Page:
Nonparametric Structural Estimation via Continuous Location Shifts in an Endogenous Regressor
Recent work by Wang and Phillips (2009b, c) has shown that ill posed inverse problems do not arise in nonstationary nonparametric regression and there is no need for nonparametric instrumental variable estimation. Instead, simple Nadaraya Watson nonparametric estimation of a (possibly nonlinear) cointegrating regression equation is consistent with a limiting (mixed) normal distribution irrespective of the endogeneity in the regressor, near integration as well as integration in the regressor, and serial dependence in the regression equation. The present paper shows that some closely related results apply in the case of structural nonparametric regression with independent data when there are continuous location shifts in the regressor. In such cases, location shifts serve as an instrumental variable in tracing out the regression line similar to the random wandering nature of the regressor in a cointegrating regression. Asymptotic theory is given for local level and local linear nonparametric estimators, links with nonstationary cointegrating regression theory and nonparametric IV regression are explored, and extensions to the stationary strong mixing case are given. In contrast to standard nonparametric limit theory, local level and local linear estimators have identical limit distributions, so the local linear approach has no apparent advantage in the present context. Some interesting cases are discovered, which appear to be new in the literature, where nonparametric estimation is consistent whereas parametric regression is inconsistent even when the true (parametric) regression function is known. The methods are further applied to establish a limit theory for nonparametric estimation of structural panel data models with endogenous regressors and individual eﬀects. Some simulation evidence is reported.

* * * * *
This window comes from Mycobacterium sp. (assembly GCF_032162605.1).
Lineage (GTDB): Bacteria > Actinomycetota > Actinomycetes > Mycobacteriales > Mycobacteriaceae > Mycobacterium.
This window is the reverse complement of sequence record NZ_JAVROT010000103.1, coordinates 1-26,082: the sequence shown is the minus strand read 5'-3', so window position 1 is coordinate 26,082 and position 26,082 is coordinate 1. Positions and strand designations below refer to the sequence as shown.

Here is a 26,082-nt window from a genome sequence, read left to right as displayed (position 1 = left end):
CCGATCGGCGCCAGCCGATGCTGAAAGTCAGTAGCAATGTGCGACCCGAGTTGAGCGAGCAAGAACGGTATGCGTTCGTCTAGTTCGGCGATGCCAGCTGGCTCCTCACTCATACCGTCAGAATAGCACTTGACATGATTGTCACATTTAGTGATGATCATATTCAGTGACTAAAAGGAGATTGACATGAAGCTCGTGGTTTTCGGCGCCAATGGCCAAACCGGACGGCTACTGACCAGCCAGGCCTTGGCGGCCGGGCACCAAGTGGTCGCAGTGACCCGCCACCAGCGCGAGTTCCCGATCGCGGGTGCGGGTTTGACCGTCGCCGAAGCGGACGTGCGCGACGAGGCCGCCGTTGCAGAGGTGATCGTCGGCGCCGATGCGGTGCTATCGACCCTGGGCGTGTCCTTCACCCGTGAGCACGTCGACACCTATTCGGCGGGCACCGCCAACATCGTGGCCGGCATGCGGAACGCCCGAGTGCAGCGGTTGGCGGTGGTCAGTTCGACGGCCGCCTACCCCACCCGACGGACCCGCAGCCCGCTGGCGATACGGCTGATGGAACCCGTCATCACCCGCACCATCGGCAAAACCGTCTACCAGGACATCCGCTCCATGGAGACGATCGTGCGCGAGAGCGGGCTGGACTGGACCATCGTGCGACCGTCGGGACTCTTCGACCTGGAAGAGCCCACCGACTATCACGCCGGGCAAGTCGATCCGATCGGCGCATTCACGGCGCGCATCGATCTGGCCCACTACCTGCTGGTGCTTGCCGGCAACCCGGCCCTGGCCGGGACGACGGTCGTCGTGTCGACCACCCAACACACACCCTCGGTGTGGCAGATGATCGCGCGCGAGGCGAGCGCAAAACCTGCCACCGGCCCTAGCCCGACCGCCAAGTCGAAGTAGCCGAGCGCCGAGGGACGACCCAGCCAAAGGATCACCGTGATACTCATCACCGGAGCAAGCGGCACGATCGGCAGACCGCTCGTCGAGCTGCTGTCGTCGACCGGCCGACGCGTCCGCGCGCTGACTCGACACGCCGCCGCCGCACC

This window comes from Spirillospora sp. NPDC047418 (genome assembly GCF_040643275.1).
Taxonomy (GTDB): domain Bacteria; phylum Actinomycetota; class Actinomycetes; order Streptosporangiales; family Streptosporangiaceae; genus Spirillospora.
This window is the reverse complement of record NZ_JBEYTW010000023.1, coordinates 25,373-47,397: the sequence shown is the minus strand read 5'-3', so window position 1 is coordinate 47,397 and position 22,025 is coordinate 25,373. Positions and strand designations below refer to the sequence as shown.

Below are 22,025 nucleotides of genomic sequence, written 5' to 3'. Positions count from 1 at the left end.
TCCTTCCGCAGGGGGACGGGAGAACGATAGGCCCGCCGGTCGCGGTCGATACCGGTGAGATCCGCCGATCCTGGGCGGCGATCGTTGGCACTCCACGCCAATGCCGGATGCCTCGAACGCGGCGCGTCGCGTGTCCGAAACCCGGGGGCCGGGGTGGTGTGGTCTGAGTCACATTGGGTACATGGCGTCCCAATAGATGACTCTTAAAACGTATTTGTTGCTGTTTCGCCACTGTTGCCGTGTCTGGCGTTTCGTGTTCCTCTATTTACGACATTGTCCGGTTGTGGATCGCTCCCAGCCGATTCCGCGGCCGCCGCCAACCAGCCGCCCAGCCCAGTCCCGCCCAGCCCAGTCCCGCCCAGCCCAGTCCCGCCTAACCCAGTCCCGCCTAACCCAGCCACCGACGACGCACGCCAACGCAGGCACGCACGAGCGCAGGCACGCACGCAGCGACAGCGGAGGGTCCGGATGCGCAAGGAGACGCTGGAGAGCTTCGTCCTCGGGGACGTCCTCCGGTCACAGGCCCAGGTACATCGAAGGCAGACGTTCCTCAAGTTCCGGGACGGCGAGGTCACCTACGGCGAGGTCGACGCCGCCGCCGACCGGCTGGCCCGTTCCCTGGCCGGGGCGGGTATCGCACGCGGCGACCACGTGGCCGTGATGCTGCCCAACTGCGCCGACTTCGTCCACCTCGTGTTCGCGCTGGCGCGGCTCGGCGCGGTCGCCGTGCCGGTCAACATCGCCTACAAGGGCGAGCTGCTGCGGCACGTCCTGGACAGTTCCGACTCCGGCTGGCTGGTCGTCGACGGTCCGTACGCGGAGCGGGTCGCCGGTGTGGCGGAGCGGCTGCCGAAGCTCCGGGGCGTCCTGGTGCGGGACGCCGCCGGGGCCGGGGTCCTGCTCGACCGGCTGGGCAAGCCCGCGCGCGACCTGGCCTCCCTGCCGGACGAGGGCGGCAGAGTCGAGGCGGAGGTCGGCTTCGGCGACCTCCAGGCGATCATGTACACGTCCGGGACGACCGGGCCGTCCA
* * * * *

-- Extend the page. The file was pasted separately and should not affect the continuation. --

Phillips, Peter C.B. and Su, Liangjun, "Nonparametric Structural Estimation via Continuous Location Shifts in an Endogenous Regressor" (2009). Cowles Foundation Discussion Papers. 2020.